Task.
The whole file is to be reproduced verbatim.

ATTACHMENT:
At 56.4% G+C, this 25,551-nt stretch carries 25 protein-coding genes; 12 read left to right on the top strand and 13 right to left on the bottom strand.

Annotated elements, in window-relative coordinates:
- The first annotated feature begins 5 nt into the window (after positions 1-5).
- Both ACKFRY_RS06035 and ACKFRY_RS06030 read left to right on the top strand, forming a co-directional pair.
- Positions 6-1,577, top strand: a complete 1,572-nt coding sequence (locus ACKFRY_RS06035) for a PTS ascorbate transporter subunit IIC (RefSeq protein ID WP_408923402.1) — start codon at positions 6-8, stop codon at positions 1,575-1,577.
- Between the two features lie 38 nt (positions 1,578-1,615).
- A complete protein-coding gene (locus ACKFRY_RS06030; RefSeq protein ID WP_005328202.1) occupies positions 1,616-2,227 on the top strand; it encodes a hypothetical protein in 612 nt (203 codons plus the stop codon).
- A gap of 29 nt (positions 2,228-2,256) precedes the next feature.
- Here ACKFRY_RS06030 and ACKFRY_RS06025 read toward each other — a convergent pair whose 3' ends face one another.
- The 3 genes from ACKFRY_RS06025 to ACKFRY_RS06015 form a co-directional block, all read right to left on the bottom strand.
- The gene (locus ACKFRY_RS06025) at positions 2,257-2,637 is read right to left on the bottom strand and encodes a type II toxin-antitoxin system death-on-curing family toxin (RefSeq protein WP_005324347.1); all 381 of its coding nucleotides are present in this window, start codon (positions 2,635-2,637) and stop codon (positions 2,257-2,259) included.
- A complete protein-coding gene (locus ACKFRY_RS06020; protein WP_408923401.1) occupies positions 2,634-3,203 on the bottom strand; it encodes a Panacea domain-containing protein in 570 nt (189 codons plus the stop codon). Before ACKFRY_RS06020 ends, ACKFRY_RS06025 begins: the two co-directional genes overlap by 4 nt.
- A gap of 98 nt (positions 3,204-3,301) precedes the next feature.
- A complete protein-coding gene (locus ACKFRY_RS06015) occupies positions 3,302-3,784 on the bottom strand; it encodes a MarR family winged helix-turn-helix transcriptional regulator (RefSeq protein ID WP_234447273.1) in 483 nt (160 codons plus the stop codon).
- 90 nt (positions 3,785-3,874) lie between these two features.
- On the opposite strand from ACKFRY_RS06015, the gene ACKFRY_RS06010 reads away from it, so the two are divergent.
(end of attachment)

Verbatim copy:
At 56.4% G+C, this 25,551-nt stretch carries 25 protein-coding genes; 12 read left to right on the top strand and 13 right to left on the bottom strand.

Annotated elements, in window-relative coordinates:
- The first annotated feature begins 5 nt into the window (after positions 1-5).
- Both ACKFRY_RS06035 and ACKFRY_RS06030 read left to right on the top strand, forming a co-directional pair.
- Positions 6-1,577, top strand: a complete 1,572-nt coding sequence (locus ACKFRY_RS06035) for a PTS ascorbate transporter subunit IIC (RefSeq protein ID WP_408923402.1) — start codon at positions 6-8, stop codon at positions 1,575-1,577.
- Between the two features lie 38 nt (positions 1,578-1,615).
- A complete protein-coding gene (locus ACKFRY_RS06030; RefSeq protein ID WP_005328202.1) occupies positions 1,616-2,227 on the top strand; it encodes a hypothetical protein in 612 nt (203 codons plus the stop codon).
- A gap of 29 nt (positions 2,228-2,256) precedes the next feature.
- Here ACKFRY_RS06030 and ACKFRY_RS06025 read toward each other — a convergent pair whose 3' ends face one another.
- The 3 genes from ACKFRY_RS06025 to ACKFRY_RS06015 form a co-directional block, all read right to left on the bottom strand.
- The gene (locus ACKFRY_RS06025) at positions 2,257-2,637 is read right to left on the bottom strand and encodes a type II toxin-antitoxin system death-on-curing family toxin (RefSeq protein WP_005324347.1); all 381 of its coding nucleotides are present in this window, start codon (positions 2,635-2,637) and stop codon (positions 2,257-2,259) included.
- A complete protein-coding gene (locus ACKFRY_RS06020; protein WP_408923401.1) occupies positions 2,634-3,203 on the bottom strand; it encodes a Panacea domain-containing protein in 570 nt (189 codons plus the stop codon). Before ACKFRY_RS06020 ends, ACKFRY_RS06025 begins: the two co-directional genes overlap by 4 nt.
- A gap of 98 nt (positions 3,204-3,301) precedes the next feature.
- A complete protein-coding gene (locus ACKFRY_RS06015) occupies positions 3,302-3,784 on the bottom strand; it encodes a MarR family winged helix-turn-helix transcriptional regulator (RefSeq protein ID WP_234447273.1) in 483 nt (160 codons plus the stop codon).
- 90 nt (positions 3,785-3,874) lie between these two features.
- On the opposite strand from ACKFRY_RS06015, the gene ACKFRY_RS06010 reads away from it, so the two are divergent.